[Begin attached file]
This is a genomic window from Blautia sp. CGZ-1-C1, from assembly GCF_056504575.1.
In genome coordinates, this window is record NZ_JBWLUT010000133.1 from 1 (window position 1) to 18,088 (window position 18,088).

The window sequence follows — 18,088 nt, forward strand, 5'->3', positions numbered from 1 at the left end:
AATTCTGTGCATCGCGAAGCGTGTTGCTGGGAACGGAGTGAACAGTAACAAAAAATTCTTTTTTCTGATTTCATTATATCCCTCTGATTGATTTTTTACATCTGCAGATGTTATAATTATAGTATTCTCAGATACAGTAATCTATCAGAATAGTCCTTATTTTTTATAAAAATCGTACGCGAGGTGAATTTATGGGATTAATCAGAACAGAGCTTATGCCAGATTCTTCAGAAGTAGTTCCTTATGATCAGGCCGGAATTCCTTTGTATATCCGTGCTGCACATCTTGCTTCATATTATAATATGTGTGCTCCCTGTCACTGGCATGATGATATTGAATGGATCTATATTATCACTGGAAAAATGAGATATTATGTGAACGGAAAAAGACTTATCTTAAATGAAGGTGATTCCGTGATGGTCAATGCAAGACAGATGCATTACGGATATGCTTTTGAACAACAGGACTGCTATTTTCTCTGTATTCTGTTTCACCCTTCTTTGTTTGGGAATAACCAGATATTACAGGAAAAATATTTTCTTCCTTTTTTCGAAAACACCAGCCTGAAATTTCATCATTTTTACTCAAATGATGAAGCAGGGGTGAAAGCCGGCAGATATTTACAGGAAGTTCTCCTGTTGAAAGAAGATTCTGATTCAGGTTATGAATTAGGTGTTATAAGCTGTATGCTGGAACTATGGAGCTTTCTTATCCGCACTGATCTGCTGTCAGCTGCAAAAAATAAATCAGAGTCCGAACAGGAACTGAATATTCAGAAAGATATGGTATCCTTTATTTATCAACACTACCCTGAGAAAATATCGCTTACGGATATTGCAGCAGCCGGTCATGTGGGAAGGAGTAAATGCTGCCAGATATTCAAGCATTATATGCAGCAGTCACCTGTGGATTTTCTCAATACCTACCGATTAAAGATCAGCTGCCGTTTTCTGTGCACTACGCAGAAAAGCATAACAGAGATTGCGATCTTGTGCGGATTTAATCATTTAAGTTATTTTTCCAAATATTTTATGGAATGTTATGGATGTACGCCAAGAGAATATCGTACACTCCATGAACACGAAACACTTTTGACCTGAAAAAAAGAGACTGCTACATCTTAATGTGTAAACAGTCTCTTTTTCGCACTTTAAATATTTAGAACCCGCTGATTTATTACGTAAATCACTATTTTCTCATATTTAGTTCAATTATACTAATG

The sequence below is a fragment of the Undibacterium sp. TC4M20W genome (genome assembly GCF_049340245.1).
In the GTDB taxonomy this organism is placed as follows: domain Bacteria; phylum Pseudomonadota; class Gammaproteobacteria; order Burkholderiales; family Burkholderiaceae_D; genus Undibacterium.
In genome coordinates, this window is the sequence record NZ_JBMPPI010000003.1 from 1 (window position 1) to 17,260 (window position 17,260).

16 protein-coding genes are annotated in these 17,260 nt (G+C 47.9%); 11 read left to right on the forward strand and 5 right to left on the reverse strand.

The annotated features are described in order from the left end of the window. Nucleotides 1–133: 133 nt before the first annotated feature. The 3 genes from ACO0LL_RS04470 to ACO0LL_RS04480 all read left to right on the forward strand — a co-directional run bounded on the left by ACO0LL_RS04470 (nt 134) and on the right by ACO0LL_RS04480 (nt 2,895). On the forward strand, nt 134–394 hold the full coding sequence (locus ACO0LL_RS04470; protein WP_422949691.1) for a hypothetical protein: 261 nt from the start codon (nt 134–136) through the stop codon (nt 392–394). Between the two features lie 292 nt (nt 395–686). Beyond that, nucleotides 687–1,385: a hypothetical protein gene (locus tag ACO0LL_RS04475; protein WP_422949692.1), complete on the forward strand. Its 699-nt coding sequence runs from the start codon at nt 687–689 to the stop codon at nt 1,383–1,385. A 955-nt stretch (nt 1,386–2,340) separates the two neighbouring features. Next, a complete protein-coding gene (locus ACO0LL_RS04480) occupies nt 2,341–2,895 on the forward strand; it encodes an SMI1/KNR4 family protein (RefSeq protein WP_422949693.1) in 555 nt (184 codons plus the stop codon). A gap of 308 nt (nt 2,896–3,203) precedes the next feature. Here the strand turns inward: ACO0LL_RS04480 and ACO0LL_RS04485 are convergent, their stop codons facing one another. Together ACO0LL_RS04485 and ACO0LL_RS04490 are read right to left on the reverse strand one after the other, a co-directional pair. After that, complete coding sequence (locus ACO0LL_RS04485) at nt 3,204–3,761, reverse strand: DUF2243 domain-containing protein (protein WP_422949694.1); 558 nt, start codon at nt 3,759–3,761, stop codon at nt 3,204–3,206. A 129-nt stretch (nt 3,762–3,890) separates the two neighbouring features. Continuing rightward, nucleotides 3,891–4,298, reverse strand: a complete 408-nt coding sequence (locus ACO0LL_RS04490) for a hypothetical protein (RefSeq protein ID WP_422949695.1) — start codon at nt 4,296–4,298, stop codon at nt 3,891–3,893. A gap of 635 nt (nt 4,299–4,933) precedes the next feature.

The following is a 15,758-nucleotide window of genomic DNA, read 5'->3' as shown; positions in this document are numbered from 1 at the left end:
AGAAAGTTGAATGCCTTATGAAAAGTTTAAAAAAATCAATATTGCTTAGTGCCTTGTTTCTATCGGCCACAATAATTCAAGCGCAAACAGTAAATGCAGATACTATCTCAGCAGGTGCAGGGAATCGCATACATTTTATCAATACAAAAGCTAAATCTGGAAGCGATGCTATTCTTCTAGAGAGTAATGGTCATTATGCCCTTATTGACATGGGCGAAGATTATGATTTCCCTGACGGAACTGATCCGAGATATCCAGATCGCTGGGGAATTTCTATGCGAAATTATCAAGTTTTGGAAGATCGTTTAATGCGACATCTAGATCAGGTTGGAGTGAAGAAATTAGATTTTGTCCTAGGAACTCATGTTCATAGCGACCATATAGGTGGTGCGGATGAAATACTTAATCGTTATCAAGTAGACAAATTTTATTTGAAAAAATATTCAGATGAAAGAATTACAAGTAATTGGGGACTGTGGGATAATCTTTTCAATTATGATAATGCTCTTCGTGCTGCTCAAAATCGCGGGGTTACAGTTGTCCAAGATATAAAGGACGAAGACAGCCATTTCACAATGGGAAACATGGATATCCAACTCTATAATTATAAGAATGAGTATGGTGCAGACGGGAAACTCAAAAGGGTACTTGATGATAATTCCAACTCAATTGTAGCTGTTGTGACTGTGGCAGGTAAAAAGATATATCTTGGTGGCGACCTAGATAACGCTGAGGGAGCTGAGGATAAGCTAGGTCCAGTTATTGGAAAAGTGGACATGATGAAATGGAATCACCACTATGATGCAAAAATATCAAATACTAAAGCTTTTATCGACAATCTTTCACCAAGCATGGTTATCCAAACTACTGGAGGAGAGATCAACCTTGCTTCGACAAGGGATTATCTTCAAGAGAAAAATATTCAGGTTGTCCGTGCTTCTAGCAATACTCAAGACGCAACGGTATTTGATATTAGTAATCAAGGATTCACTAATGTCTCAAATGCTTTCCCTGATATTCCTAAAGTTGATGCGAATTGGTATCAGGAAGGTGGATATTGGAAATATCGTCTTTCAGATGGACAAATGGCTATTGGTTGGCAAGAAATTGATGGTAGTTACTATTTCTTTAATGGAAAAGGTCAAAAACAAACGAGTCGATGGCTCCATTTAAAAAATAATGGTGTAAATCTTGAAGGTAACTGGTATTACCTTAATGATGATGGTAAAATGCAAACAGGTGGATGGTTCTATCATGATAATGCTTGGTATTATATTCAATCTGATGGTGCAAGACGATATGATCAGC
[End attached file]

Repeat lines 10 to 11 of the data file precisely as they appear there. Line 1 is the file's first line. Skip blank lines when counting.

The following is a 15,758-nucleotide window of genomic DNA, read 5'->3' as shown; positions in this document are numbered from 1 at the left end:
AGAAAGTTGAATGCCTTATGAAAAGTTTAAAAAAATCAATATTGCTTAGTGCCTTGTTTCTATCGGCCACAATAATTCAAGCGCAAACAGTAAATGCAGATACTATCTCAGCAGGTGCAGGGAATCGCATACATTTTATCAATACAAAAGCTAAATCTGGAAGCGATGCTATTCTTCTAGAGAGTAATGGTCATTATGCCCTTATTGACATGGGCGAAGATTATGATTTCCCTGACGGAACTGATCCGAGATATCCAGATCGCTGGGGAATTTCTATGCGAAATTATCAAGTTTTGGAAGATCGTTTAATGCGACATCTAGATCAGGTTGGAGTGAAGAAATTAGATTTTGTCCTAGGAACTCATGTTCATAGCGACCATATAGGTGGTGCGGATGAAATACTTAATCGTTATCAAGTAGACAAATTTTATTTGAAAAAATATTCAGATGAAAGAATTACAAGTAATTGGGGACTGTGGGATAATCTTTTCAATTATGATAATGCTCTTCGTGCTGCTCAAAATCGCGGGGTTACAGTTGTCCAAGATATAAAGGACGAAGACAGCCATTTCACAATGGGAAACATGGATATCCAACTCTATAATTATAAGAATGAGTATGGTGCAGACGGGAAACTCAAAAGGGTACTTGATGATAATTCCAACTCAATTGTAGCTGTTGTGACTGTGGCAGGTAAAAAGATATATCTTGGTGGCGACCTAGATAACGCTGAGGGAGCTGAGGATAAGCTAGGTCCAGTTATTGGAAAAGTGGACATGATGAAATGGAATCACCACTATGATGCAAAAATATCAAATACTAAAGCTTTTATCGACAATCTTTCACCAAGCATGGTTATCCAAACTACTGGAGGAGAGATCAACCTTGCTTCGACAAGGGATTATCTTCAAGAGAAAAATATTCAGGTTGTCCGTGCTTCTAGCAATACTCAAGACGCAACGGTATTTGATATTAGTAATCAAGGATTCACTAATGTCTCAAATGCTTTCCCTGATATTCCTAAAGTTGATGCGAATTGGTATCAGGAAGGTGGATATTGGAAATATCGTCTTTCAGATGGACAAATGGCTATTGGTTGGCAAGAAATTGATGGTAGTTACTATTTCTTTAATGGAAAAGGTCAAAAACAAACGAGTCGATGGCTCCATTTAAAAAATAATGGTGTAAATCTTGAAGGTAACTGGTATTACCTTAATGATGATGGTAAAATGCAAACAGGTGGATGGTTCTATCATGATAATGCTTGGTATTATATTCAATCTGATGGTGCAAGACGATATGATCAGC